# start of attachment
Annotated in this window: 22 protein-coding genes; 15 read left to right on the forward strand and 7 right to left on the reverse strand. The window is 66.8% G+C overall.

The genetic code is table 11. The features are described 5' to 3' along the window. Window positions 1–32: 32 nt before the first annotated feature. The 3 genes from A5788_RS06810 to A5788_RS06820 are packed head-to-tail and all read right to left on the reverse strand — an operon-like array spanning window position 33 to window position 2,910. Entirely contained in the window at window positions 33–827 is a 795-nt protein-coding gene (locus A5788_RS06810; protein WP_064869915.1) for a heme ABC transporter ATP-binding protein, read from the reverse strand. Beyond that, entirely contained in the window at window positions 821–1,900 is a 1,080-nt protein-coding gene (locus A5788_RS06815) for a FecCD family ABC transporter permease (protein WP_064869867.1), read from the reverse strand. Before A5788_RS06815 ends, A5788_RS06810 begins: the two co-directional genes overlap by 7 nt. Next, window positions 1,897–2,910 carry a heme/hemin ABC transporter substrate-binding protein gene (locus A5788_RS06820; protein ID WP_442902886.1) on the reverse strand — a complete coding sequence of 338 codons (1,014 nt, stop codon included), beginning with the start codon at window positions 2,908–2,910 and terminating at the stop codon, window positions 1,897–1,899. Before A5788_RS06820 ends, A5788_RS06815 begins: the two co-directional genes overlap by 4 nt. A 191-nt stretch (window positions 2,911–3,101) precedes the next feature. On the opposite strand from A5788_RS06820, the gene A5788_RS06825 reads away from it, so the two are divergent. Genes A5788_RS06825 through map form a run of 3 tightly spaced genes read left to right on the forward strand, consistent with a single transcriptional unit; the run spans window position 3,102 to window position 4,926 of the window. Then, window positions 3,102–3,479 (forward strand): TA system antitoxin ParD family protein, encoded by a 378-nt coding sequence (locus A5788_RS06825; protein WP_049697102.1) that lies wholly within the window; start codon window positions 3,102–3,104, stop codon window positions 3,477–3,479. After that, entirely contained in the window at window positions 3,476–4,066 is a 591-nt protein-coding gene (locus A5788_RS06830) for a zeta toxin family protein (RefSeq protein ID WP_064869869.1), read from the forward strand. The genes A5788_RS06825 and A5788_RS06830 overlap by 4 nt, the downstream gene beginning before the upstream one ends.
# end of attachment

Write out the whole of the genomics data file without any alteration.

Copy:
Annotated in this window: 22 protein-coding genes; 15 read left to right on the forward strand and 7 right to left on the reverse strand. The window is 66.8% G+C overall.

The genetic code is table 11. The features are described 5' to 3' along the window. Window positions 1–32: 32 nt before the first annotated feature. The 3 genes from A5788_RS06810 to A5788_RS06820 are packed head-to-tail and all read right to left on the reverse strand — an operon-like array spanning window position 33 to window position 2,910. Entirely contained in the window at window positions 33–827 is a 795-nt protein-coding gene (locus A5788_RS06810; protein WP_064869915.1) for a heme ABC transporter ATP-binding protein, read from the reverse strand. Beyond that, entirely contained in the window at window positions 821–1,900 is a 1,080-nt protein-coding gene (locus A5788_RS06815) for a FecCD family ABC transporter permease (protein WP_064869867.1), read from the reverse strand. Before A5788_RS06815 ends, A5788_RS06810 begins: the two co-directional genes overlap by 7 nt. Next, window positions 1,897–2,910 carry a heme/hemin ABC transporter substrate-binding protein gene (locus A5788_RS06820; protein ID WP_442902886.1) on the reverse strand — a complete coding sequence of 338 codons (1,014 nt, stop codon included), beginning with the start codon at window positions 2,908–2,910 and terminating at the stop codon, window positions 1,897–1,899. Before A5788_RS06820 ends, A5788_RS06815 begins: the two co-directional genes overlap by 4 nt. A 191-nt stretch (window positions 2,911–3,101) precedes the next feature. On the opposite strand from A5788_RS06820, the gene A5788_RS06825 reads away from it, so the two are divergent. Genes A5788_RS06825 through map form a run of 3 tightly spaced genes read left to right on the forward strand, consistent with a single transcriptional unit; the run spans window position 3,102 to window position 4,926 of the window. Then, window positions 3,102–3,479 (forward strand): TA system antitoxin ParD family protein, encoded by a 378-nt coding sequence (locus A5788_RS06825; protein WP_049697102.1) that lies wholly within the window; start codon window positions 3,102–3,104, stop codon window positions 3,477–3,479. After that, entirely contained in the window at window positions 3,476–4,066 is a 591-nt protein-coding gene (locus A5788_RS06830) for a zeta toxin family protein (RefSeq protein ID WP_064869869.1), read from the forward strand. The genes A5788_RS06825 and A5788_RS06830 overlap by 4 nt, the downstream gene beginning before the upstream one ends.